Edson Rojas, a tall, skinny 16-year-old from Mexico City eager to join his father in Kansas, climbed up and claimed a spot. Like several others, he'd paid extra to ride in the sleeping compartment but was herded into the back anyway.

A few complained. The smugglers told them to go back to Mexico if they didn't like it.

Cabrera and Gallo were the last to scramble onto the boxes. The 28-year-old Cabrera was traveling from Veracruz to Kentucky to work the cattle farms. Gallo, 32, was on his way from Mexico City to New York for a restaurant job.

"Silencio!" the loaders ordered. Especially at the Border Patrol checkpoint, everyone must be silent.

With that, the heavy doors closed and everything went black.

Alcocer thought he heard a lock click. It was as if the doors were closing on an old life of despair. Later, he would invoke a different metaphor: Las puertas a la muerte.

The doors to death.

The engine roared to life and the truck began to roll.

It was the beginning of an American journey that thousands of illegal immigrants make. But this one would end almost a year and a half later — in a federal courtroom.

It was nearly 4 a.m. when Sprague picked up his co-driver, Troy Dock, in El Paso. Dock had made smuggling runs before, but this was Sprague's first, and he was jittery. With Dallas still at least 10 hours away, he wondered if they should call the whole thing off.

But there was money to be made — another $1,200 after the migrants were dropped at the truck stop.

Dock drove on; Sprague dozed.

Dock, 30, was short and stocky with the face of a choirboy. Sprague, 27, was built like the high school quarterback he once was, with a goatee and a tattoo of his name on his arm.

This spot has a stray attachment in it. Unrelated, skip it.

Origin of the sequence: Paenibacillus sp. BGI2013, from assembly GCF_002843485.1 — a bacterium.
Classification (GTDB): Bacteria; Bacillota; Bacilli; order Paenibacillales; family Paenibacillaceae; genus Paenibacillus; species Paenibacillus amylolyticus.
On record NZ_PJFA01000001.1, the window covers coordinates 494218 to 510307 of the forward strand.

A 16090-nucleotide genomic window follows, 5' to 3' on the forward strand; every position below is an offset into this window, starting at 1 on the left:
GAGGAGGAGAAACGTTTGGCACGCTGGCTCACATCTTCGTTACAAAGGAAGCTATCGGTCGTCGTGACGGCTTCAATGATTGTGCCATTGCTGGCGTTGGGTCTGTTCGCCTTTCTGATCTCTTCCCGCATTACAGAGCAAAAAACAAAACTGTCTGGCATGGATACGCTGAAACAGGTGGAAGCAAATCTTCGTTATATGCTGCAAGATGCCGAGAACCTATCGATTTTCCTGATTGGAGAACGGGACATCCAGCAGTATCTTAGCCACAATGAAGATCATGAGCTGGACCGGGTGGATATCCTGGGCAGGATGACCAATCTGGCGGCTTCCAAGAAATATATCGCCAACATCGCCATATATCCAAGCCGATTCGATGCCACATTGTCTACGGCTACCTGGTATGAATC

"Tweedledee and tweedledum," an acquaintance called them — a couple of bumbling good ol' boys. They'd just been hired as a driving team for Boyd Logistics Inc. of El Paso when Dock's contact in Ciudad Juarez, Pat Valdes, called to say he had a load that was ready to move.

Now, as they rolled down Interstate 10, Dock's cell phone kept ringing. It was Pat Valdes, Dock's contact in Ciudad Juarez, checking their progress, asking if they'd made it through the checkpoint yet.

Dock promised to touch base when they were safely through.

Ninety minutes east of El Paso, they drew near the Border Patrol checkpoint at Sierra Blanca, one of a network intended to intercept illegal immigrants and drugs moving north from the border.

In the blackness of the freight compartment, the illegals passed the time talking in hushed voices. Alcocer listened politely as an Argentine barber boasted of plans to ply his trade in Los Angeles.

"Tengo sed," someone said. I'm thirsty. One of the men used the illuminated dial of his watch to locate a water jug.

Sometime before sunrise, Alcocer felt the truck slow. The checkpoint, he figured. Everyone fell silent.

But a thought was nagging him: The smugglers had promised the trailer would be air-conditioned, but it was stuffy. Was any air getting in?

Outside, bright lights bathed the highway. Dock pulled the rig behind a line of trucks moving slowly past the checkpoint.

The checkpoint routine was like Russian roulette. Some trucks were stopped and searched, others waved through. Dock was pushing his luck; twice before he'd made it through with loads of illegals.

His stomach knotted. But even before he came to a complete stop, the agent waved him on by.

Dock let out a breath; Sprague dozed on.

A half-hour down the road, Dock pulled into a truck stop to get a drink. Using hand signals because he spoke little Spanish, he asked those in the sleeping compartment if they wanted anything. They declined. He didn't open the trailer to ask the others because he was afraid someone might see them. Besides, Valdes' orders were to keep the doors shut.

The sun was coming up as Dock swung back on the interstate. It was still 7 1/2 hours to Dallas.

Inside the freight compartment, Alcocer licked a finger and held it up to see if he could feel any air moving. Nothing.

Slivers of morning light squeezed through the seals of the trailer doors. The tempera-

ture outside was rising, headed toward 95 degrees.